Houseplants can be Beneficial for Children

Spider Plant (Chlorophytum comosum)

It may seem strange at first glance, but having plants in your home can be quite beneficial if you have young children.

Plants are very effective in removing chemicals such as formaldehyde from the air. These chemicals can have a harmful effect on children so removing them from the atmosphere can only be a good thing.

So why are these chemicals such a problem? It has long been suspected that they are at the root of some of the childhood allergies and asthma occurrences that are so prevalent today.

How airborne chemicals can build up inside your home

Most of the build-up occurs during winter months or in summer, when there is less air flow as doors and windows are shut to keep out the cold or the heat. At this time of year it is especially useful to have plants inside your home, especially in your child’s bedroom where he or she is likely to spend approximately 10 hours per day if they are very young.

Houseplants safe for children

If you are going to have plants around a young child who could potentially attempt to put them in their mouth then you obviously need to know which plants are safe to have in a child’s room.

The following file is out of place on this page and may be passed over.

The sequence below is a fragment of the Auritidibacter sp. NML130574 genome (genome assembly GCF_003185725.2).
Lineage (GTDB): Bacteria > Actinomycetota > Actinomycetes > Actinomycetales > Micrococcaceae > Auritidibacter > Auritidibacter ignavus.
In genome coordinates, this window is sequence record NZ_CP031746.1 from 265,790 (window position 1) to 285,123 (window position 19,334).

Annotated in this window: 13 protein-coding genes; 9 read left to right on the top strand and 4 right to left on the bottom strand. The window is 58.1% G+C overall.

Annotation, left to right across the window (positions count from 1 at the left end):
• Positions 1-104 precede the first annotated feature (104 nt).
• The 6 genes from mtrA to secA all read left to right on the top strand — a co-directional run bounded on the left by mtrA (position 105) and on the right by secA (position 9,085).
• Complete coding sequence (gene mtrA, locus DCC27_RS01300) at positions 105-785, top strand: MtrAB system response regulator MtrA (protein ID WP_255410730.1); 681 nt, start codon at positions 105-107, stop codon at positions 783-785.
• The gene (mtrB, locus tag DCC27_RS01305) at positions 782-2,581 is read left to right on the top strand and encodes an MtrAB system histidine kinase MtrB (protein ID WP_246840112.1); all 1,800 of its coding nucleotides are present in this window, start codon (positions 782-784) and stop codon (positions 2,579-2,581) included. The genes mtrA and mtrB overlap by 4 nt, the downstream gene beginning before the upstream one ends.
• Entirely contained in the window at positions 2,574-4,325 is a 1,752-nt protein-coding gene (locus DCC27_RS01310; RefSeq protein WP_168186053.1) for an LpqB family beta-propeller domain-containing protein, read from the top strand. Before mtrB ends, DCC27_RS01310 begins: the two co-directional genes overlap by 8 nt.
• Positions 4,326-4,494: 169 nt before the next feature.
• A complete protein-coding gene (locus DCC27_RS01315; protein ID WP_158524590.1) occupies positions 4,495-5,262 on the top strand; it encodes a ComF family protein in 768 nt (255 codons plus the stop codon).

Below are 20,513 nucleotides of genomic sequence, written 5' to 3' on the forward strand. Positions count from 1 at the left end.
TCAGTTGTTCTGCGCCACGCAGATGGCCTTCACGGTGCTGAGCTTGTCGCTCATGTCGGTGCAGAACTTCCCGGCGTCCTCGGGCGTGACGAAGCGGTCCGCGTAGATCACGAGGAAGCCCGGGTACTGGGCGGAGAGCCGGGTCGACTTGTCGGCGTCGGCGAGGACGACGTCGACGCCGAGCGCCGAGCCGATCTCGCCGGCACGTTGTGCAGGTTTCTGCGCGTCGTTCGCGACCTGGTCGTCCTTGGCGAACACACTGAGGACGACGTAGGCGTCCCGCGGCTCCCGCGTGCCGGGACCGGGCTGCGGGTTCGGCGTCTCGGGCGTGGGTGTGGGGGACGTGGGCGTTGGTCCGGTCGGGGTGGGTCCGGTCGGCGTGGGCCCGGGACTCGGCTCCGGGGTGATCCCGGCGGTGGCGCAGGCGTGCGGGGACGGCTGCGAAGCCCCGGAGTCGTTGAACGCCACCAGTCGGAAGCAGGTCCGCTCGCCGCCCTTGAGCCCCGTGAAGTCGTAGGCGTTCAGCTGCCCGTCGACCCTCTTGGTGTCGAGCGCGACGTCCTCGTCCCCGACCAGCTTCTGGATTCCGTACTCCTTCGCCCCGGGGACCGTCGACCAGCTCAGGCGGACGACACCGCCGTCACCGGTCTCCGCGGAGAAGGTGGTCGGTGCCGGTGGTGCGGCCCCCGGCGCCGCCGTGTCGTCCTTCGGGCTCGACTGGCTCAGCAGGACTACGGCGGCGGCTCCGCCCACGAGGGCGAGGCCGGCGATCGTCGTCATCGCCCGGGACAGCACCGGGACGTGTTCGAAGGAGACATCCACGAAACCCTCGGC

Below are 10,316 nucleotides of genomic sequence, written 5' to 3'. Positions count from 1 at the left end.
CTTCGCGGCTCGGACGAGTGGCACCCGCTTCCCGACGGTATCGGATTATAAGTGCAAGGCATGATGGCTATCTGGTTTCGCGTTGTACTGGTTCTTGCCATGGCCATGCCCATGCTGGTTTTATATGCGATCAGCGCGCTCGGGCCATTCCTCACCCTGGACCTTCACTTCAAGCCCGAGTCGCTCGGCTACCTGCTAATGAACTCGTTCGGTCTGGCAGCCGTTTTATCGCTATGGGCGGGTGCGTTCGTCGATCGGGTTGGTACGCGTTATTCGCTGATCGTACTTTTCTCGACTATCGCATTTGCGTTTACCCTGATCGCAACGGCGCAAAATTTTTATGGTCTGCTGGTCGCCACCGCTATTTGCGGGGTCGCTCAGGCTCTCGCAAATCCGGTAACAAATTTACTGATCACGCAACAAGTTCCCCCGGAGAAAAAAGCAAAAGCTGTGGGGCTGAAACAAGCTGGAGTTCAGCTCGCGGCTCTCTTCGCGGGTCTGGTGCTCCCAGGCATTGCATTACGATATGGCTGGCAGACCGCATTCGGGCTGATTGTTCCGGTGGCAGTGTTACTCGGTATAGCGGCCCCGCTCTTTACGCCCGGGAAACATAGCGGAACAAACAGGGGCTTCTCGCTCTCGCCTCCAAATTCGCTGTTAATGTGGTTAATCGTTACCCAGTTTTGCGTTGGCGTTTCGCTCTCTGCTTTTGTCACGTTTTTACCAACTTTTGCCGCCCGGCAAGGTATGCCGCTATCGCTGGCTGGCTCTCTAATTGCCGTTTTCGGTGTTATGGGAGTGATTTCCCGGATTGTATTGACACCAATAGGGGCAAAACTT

Areca palms fall within this category. They are an excellent choice although you may find they are not that long lived in an indoor situation. That being said they are relatively easy to maintain as they need little watering and only need to be fed once or twice during the growing season. You need to make sure that they have bright light, and ideally direct sunlight for at least part of the time.

Another great house plant for use in a child’s room is the Spider Plant (Chlorophytum comosum - as pictured above courtesy of Instructables.com); with their spider shaped growth these plants are also sure to keep young minds fascinated. Spider plants do not need a lot of attention as long as you remember to keep them evenly moist. They don’t need direct sun light and are perfectly happy at normal household temperatures.

sansevieria
Sansevieria courtesy of Gaddys
Not for young children

Avoid using the popular plant Sansevieria which is also known by the common name "Mother in Laws Tongue". Although it is well regarded as a great houseplant for it's air cleaning properties, it is toxic when ingested and should never be placed in a young child's bedroom.

How houseplants clean the air

Plants remove chemicals from the air around them in two ways.

The first is by absorption through the leaves of the plant. The second involves microorganisms that exist around the roots of a plant. When the plant pulls chemicals from the air down to its roots, during the process of transpiration these microorganisms convert the chemicals into energy for themselves and for the plant they are living on.

The more these processes happen the less toxic chemicals there are in the air around the plant. Of course, air purifying aside, plants can be a great addition to a child’s room simply as a way of creating an environment of bright colors and shapes for your child to take interest in. Invest in some plants today and your child will get the health benefits as well as a colorful room to play and sleep in.